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The Osprey

The Osprey

The Osprey is a bird of prey that feeds almost exclusively on fish and thus is found living near coastal regions, lakes or rivers. Learn more about it.

The Osprey, sometimes referred to as the sea hawk or fish eagle, is one of the most difficult bird species to spot in Spain. The Osprey is a bird of prey that feeds almost exclusively on fish and thus is found living near coastal regions, lakes or rivers. One of the best places to spot Osprey in Spain is in the south, near the mouth of the Guadalhorce River. Despite its name, the Osprey is not related to the Golden Eagle, one of the largest birds found in the Iberian Peninsula.

The Osprey is a raptor of medium size, with a white breast sometimes streaked in brown, greenish-yellow legs, a strong, sharp black hooked bill and white feet with powerful black talons which it uses to tightly hold on to its victims and prevent them from escaping. 

Ospreys are migratory birds that breed in the summer in northern Europe, mainly in Sweden, and in the winter travel across the Mediterranean to Africa.  Some of the identified and tagged European ospreys have been found as far south as Ghana. As the raptors migrate south, they often stop in Spain where they can be observed flying over rivers and lakes in the autumn months.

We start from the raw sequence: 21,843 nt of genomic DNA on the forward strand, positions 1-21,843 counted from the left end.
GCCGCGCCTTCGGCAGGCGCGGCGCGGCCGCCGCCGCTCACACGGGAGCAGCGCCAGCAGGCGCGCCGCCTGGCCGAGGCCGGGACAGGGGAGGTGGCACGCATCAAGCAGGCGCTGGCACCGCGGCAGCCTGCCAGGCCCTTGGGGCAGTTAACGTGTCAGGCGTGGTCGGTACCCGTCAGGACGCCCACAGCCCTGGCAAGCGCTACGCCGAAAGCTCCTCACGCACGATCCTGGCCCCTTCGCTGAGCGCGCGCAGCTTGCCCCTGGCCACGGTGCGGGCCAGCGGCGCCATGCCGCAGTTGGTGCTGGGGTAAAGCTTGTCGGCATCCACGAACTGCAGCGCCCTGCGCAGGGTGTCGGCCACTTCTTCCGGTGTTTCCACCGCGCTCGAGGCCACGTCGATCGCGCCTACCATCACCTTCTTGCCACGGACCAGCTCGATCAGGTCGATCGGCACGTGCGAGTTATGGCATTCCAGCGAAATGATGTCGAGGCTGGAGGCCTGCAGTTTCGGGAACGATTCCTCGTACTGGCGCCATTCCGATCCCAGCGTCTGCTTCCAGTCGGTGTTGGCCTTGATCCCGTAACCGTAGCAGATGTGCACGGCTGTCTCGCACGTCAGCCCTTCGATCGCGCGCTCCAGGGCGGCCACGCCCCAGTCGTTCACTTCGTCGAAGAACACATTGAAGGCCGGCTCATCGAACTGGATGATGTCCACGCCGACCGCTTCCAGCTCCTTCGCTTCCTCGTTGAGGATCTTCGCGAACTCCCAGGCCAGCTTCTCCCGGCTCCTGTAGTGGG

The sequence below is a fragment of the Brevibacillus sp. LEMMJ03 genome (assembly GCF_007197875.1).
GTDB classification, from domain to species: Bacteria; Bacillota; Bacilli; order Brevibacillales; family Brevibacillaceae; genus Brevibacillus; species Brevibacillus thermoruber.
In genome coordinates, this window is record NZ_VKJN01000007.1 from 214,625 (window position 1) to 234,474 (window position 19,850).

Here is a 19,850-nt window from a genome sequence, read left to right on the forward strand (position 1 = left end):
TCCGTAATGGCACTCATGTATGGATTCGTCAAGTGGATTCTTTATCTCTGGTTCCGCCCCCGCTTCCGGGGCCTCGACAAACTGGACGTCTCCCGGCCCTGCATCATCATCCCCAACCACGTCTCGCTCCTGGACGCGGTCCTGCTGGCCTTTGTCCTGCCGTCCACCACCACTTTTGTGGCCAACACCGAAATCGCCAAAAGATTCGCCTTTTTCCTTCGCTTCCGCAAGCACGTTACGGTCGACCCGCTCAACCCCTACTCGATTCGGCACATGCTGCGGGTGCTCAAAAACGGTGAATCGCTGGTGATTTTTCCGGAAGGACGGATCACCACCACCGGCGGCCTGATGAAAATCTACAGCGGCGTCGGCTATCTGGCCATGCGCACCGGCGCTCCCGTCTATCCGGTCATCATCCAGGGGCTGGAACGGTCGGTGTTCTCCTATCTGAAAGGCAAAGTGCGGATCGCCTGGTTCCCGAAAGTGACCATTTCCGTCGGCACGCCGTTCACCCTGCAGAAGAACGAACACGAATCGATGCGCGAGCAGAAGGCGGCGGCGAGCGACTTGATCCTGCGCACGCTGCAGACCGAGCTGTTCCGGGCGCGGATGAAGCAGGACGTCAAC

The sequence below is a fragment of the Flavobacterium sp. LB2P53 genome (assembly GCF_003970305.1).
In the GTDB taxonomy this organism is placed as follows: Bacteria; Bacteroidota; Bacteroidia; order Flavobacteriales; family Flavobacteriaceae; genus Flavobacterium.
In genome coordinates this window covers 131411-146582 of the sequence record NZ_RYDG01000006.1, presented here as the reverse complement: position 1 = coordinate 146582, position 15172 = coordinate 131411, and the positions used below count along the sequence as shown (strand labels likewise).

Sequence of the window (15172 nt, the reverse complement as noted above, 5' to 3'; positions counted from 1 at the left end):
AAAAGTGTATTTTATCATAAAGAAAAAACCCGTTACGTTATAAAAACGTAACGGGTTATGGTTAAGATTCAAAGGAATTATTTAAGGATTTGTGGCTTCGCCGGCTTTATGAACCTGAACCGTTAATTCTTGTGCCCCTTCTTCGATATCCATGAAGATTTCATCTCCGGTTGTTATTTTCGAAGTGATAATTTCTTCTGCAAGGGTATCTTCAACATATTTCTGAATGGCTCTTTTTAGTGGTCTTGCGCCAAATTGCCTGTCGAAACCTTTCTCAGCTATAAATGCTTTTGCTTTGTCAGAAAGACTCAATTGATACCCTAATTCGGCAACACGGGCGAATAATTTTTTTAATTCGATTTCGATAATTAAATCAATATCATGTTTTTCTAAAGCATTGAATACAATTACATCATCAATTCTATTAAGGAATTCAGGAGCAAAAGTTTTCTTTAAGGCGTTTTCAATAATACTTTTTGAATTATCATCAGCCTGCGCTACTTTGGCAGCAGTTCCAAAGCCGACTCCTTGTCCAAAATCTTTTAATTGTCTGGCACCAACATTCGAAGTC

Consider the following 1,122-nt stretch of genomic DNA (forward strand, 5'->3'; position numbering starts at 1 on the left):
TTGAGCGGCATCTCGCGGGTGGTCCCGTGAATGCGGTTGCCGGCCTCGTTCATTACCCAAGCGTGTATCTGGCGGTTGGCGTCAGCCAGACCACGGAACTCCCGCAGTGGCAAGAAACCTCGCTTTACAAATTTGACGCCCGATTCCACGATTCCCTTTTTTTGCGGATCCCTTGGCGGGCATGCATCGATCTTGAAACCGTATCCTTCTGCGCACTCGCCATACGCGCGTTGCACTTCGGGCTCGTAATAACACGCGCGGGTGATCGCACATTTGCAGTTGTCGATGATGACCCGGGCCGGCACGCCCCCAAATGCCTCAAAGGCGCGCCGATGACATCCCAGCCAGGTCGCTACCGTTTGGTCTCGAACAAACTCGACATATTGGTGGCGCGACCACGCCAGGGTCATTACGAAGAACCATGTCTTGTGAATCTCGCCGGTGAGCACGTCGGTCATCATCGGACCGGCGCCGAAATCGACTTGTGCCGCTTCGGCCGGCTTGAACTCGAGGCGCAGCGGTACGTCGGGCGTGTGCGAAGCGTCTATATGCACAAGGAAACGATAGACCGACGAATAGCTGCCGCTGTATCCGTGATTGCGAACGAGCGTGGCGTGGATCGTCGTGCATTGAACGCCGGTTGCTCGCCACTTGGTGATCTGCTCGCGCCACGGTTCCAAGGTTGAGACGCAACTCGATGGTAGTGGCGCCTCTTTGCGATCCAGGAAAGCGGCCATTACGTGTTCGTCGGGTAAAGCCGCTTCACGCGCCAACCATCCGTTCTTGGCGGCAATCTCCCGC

The Osprey in flight is a majestic sight as it slowly flaps its great wingspan followed by long glides.  When hunting for prey, the Osprey fish eagle flies over bodies of water in a figure eight. Once the bird’s prey is identified, the raptor sweeps down at a rapid speed with its wings and claws open, splashes into the water, which stuns its victim as it closes its claws around it, seizes the fish from the water and then returns to its nest to feed.

During mating season, the first Osprey eagles to return to the nest, usually to the same one as the previous year, are the males who repair the nest as they await the arrival of the females.  The males then attract their partners to the nest by a specific ritual of nose diving over the nest and using their tails to break the fall. Ospreys usually mate for life.

Female Ospreys come into maturity at about three years old.  The female usually lays two to four eggs and the mating pair generally spends about five months raising the young before they migrate south. During this time, the young Osprey fish eagles must learn all the important flight and fishing skills that they needs to survive.

Introducing Ospreys into Asturias

The Fund for the Protection of Wild Animals (FAPAS) has developed several projects to reintroduce permanent Osprey bird populations into the Iberian Peninsula. Currently in Spain, normally only migrating Osprey are spotted on their journey south. The purpose of these projects is to introduce a stable population of breeding pairs into Asturias, where the weather is favorable for breeding with summers similar to those in Nordic countries or Scotland. The project has already shown some signs of success, with some Osprey pairs sighted in the animal reserve, mainly near the river estuaries of Ribadesella.

Photo by: Ferran Pestaña